Israeli soldiers confront a complex dilemma in the field
By Megan Goldin
JERUSALEM (Reuters): The Israeli army walks a tightrope every time soldiers are embroiled in clashes with Palestinians.
If the army uses too little force the clashes could spin out of control and Israel risks sustaining heavy military and civilian casualties.
But the cost of too much force is a high Palestinian toll that inflames passions and fuels the violence even further. It also increases the chance of international repercussions that could harm Israel's position in peace talks with the Palestinians.
Almost 190 people, most of them Palestinians and many of them teenagers, have been killed in the bloodiest clashes in years, pitting heavily armed Israeli soldiers against Palestinians armed with stones, firebombs and automatic rifles.
The United Nations General Assembly has adopted a Palestinian- drafted resolution accusing Israel of using excessive force in the violence. Human rights groups, including Amnesty International, have made similar complaints.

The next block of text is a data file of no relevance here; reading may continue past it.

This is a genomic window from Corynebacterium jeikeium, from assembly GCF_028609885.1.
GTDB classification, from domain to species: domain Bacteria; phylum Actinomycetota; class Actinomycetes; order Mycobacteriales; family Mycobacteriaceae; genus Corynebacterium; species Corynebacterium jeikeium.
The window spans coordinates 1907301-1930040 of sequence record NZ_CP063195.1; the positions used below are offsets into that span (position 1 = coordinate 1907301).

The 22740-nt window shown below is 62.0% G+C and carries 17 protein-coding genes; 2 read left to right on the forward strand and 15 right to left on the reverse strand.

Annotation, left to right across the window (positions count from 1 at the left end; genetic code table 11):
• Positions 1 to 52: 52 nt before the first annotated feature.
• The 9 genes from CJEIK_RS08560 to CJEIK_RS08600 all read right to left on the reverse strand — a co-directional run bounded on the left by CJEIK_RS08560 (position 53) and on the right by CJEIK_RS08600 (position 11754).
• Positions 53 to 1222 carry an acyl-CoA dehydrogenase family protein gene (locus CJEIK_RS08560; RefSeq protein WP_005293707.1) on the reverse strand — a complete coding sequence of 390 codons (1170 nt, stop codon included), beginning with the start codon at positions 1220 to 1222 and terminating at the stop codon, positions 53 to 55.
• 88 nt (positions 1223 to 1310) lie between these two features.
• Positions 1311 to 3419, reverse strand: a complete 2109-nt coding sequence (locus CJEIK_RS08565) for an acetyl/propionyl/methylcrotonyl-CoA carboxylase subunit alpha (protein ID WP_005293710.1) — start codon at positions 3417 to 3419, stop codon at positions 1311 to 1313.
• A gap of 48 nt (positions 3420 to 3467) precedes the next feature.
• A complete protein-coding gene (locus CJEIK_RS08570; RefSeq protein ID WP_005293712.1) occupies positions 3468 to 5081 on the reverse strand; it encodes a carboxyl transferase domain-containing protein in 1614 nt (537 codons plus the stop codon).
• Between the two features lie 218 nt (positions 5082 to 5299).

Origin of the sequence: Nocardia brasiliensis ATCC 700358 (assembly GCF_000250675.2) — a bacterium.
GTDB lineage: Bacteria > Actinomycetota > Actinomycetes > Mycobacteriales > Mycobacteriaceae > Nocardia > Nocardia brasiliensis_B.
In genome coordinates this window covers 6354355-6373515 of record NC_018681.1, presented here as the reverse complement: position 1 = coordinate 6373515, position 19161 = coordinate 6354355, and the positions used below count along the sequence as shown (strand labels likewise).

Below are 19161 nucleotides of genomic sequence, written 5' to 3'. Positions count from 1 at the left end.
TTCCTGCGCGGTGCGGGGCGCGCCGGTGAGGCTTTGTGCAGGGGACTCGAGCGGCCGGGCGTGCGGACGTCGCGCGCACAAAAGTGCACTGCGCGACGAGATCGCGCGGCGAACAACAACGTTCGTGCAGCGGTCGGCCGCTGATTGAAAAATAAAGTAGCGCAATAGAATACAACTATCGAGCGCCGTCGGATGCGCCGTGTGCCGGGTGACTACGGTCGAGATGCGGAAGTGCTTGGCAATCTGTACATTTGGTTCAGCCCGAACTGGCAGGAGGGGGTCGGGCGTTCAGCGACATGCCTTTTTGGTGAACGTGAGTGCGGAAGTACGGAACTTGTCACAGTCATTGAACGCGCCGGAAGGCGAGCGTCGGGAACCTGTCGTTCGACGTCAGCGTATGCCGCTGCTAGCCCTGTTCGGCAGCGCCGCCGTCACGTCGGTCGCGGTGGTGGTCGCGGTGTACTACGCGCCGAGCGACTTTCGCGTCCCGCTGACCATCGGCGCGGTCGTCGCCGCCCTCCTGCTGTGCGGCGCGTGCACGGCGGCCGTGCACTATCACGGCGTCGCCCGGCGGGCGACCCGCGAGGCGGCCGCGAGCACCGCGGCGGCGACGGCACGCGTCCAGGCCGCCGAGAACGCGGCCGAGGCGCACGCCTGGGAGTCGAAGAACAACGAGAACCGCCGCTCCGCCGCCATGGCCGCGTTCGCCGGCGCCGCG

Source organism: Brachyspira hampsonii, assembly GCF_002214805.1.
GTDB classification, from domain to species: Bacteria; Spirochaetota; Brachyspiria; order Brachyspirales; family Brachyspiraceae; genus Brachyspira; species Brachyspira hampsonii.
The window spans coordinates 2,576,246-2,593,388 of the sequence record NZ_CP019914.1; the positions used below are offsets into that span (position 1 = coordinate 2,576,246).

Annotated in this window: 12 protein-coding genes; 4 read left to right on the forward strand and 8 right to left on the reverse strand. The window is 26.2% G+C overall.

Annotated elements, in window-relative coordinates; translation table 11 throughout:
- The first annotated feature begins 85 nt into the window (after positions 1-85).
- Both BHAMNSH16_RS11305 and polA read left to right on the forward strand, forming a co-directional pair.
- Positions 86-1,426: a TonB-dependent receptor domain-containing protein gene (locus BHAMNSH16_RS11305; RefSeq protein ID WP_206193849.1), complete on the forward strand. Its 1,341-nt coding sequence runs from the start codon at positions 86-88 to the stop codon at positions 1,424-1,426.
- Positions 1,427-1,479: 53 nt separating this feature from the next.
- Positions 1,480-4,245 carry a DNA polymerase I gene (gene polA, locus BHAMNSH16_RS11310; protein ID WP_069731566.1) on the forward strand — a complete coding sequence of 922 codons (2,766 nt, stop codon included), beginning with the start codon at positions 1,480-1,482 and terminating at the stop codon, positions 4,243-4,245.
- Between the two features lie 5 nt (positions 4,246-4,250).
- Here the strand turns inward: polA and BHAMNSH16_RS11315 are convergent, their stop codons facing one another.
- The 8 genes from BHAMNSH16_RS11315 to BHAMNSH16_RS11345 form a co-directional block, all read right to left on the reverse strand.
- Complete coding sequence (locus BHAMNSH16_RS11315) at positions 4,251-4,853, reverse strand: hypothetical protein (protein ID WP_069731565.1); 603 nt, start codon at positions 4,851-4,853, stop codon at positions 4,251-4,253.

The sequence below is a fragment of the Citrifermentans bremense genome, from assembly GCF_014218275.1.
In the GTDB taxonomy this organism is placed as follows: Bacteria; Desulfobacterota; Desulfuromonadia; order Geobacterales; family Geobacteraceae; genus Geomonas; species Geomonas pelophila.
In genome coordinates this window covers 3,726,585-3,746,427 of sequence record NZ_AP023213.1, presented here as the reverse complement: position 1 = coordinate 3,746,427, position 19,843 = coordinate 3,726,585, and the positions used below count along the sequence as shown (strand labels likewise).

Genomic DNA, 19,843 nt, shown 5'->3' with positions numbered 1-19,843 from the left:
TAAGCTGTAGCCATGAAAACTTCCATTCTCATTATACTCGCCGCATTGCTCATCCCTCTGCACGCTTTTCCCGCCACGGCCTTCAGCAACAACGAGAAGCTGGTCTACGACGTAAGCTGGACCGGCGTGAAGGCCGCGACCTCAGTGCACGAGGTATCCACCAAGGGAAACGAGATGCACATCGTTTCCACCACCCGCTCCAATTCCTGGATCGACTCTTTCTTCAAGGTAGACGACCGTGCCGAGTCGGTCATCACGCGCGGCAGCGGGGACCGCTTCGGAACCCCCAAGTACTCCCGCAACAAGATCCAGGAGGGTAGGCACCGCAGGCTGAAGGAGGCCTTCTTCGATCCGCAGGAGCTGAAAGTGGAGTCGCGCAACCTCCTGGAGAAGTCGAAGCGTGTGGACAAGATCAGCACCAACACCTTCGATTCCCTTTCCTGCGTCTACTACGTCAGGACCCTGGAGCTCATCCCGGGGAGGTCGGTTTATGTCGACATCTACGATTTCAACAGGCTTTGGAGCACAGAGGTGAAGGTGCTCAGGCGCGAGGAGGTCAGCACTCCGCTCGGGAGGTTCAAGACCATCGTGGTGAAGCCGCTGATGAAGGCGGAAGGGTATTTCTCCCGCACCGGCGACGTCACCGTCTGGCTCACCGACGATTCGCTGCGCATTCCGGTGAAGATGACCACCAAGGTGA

Military analysts, including specialists abroad, say the mixture of armed and unarmed Palestinian protesters and the urban setting presents Israeli soldiers and their commanders with a complex set of tactical challenges, and a very small margin for error.
"The Israelis are in a difficult situation because they are dealing with a mixed threat, a fairly low-level threat -- stone throwers. But at the same time you have a more lethal threat, that is individuals with their own rifles and automatic weapons," said Clifford Beal, editor of Jane's Defense Weekly.
The already complex dilemmas confronted by soldiers in the field on when to open or hold fire, are complicated further by the need to take split-second decisions with the knowledge any mistake will be scrutinized by the world, he said.
"The CNN factor is very important and you don't want to be seen killing civilians," Beal said.